Delhi’s All India Institute of Medical Science (AIIMS) Director Dr Guleria on May 7 had said, “National and international both experts are analysing the data. Most of them have guessed that India will most likely see the peak in June or July.”

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With 68 new cases, Gurugram records highest single-day spike

Officials said that the number of cases have swelled after restrictions on the borders connecting Delhi were lifted following an order by the Delhi High Court.

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Gurugram, May 28 : Gurugram is turning out to be a breeding ground for coronavirus these days. On Thursday, the district reported 68 new cases, the highest in a single, taking Gurugrams Covid-19 tally to 405, including 209 active cases.

The district has so far reported the highest number of Covid-19 cases in Haryana, far ahead of Faridabad (276) and Sonipat (180), placed second and third on the list, respectively. Gurugram has reported as many as 121 cases in the last three days.

Officials said that the number of cases have swelled after restrictions on the borders connecting Delhi were lifted following an order by the Delhi High Court. Also, the relaxations granted under Lockdown 4.0 have also added to the worries of the district administration.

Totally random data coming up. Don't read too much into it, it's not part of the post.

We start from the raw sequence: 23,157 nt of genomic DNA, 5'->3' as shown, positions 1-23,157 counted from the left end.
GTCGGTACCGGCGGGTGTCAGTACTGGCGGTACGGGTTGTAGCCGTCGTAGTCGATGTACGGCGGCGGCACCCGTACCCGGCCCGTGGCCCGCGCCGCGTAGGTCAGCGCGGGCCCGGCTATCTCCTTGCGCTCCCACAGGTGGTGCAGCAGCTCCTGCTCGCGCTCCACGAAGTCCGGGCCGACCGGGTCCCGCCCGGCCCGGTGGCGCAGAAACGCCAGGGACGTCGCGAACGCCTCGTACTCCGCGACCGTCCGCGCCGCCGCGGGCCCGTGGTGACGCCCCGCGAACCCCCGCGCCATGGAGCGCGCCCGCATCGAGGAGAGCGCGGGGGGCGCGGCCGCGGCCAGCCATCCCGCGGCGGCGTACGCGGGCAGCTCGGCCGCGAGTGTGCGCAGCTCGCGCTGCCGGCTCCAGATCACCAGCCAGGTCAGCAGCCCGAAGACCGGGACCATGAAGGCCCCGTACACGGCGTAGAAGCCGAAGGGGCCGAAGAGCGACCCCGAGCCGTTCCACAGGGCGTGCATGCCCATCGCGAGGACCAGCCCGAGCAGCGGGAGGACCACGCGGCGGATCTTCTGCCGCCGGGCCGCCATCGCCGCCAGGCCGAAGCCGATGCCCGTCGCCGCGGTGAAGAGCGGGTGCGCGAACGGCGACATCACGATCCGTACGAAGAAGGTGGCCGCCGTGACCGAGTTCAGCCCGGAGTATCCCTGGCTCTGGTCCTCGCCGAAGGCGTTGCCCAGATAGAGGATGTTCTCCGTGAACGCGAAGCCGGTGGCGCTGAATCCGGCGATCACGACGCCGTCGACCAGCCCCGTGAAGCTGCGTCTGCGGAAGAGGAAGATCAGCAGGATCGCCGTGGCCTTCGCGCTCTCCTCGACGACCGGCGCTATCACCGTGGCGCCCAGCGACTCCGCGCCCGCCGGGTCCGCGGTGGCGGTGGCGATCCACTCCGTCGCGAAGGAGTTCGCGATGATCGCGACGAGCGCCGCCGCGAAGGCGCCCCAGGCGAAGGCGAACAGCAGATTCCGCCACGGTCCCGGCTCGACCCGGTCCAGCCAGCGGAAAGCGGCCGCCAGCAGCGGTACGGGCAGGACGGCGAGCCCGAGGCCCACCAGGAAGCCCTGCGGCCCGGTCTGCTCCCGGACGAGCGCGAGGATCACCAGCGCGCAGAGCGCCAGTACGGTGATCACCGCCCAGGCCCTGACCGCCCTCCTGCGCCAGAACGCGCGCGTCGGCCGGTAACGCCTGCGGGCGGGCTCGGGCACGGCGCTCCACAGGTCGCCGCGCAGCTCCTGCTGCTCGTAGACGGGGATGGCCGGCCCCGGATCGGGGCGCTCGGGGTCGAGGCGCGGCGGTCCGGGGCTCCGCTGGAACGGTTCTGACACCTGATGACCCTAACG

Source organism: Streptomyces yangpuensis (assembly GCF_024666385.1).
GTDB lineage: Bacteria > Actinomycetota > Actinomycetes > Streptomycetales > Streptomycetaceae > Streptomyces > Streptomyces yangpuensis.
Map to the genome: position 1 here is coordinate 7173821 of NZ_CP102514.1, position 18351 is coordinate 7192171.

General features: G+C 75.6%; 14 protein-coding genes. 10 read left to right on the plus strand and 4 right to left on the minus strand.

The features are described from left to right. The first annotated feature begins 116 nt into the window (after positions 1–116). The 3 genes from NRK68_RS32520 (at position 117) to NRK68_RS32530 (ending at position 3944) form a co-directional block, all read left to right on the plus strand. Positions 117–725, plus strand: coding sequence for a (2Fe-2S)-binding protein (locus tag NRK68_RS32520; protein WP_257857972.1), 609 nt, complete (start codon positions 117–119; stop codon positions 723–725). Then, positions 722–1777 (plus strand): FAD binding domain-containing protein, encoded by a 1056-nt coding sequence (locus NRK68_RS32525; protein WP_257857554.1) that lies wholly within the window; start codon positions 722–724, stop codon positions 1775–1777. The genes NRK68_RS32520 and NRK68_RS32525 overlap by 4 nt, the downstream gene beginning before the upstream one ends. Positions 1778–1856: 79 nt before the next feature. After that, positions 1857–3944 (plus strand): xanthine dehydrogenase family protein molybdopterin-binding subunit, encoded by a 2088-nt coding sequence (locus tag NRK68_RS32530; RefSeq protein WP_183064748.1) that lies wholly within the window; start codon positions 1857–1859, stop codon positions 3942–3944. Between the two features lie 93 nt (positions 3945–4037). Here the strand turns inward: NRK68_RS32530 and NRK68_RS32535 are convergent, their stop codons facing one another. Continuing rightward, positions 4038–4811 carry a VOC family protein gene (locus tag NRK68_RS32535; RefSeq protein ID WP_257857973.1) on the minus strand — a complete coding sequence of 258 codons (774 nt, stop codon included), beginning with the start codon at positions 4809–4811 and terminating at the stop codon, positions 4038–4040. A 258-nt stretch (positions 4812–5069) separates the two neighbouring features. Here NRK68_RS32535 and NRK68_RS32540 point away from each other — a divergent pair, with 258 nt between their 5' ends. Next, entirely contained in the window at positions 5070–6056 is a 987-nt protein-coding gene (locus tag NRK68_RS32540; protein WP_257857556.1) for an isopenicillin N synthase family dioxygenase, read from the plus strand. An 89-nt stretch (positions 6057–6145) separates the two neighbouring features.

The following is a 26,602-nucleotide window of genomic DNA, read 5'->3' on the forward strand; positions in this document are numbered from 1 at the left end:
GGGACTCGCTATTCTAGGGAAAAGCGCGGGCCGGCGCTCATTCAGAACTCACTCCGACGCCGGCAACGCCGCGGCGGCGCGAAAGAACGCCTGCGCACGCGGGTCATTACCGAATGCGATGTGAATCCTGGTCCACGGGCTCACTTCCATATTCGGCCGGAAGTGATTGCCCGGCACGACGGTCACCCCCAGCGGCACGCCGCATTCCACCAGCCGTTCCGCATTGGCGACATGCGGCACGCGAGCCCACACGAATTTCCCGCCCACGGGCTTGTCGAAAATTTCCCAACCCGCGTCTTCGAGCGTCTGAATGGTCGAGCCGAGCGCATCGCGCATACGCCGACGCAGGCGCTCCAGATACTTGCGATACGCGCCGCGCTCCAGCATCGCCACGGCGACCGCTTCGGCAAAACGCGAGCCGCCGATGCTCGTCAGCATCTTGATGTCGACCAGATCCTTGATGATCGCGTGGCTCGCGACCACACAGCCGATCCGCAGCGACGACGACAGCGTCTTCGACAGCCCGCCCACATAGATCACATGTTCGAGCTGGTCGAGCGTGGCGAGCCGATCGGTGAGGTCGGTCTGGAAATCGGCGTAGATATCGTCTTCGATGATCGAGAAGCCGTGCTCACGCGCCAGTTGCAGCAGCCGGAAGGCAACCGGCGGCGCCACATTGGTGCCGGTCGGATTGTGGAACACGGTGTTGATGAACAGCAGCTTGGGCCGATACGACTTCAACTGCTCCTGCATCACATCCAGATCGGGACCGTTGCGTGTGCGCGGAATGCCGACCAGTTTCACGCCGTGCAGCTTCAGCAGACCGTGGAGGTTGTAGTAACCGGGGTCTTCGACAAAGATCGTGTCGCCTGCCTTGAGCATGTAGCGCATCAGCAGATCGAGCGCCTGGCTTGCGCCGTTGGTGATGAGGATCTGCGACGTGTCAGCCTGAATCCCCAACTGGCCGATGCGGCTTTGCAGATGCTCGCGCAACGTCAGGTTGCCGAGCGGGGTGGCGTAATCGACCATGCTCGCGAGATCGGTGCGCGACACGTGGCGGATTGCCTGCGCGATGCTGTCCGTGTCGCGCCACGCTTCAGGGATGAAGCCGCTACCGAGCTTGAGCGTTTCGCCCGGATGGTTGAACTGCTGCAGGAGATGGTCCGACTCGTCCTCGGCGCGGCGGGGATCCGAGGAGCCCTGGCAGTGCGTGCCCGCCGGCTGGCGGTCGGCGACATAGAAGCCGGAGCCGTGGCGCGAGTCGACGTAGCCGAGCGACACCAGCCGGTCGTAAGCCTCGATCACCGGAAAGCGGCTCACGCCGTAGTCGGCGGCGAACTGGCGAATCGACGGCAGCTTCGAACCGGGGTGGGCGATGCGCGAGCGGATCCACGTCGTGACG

Keeping in view the alarming situation, Haryana Chief Secretary (Home) Keshni Anand Arora visited Gurugram and Faridabad on Thursday to take stock of the situation and ordered to monitor every zone in the two districts.

She also asked the district administration for arrange for 100 ventilators and 500 additional beds.

Meanwhile, the Gurugram district administration has served show-cause notice to two private hospitals for refusing to admit Covid-19 infected patients.

Gurugram District Magistrate Amit Khatri has asked Paras Hospital and Park Hospital to submit their replies within a day.

“We had given strict directions to the private hospitals on May 25 to not to refuse any Covid-19 infected patient, else they would be liable to face legal action under the Pandemic Act, 1897. Despite that, violations have been made by few of them,” Khatri said.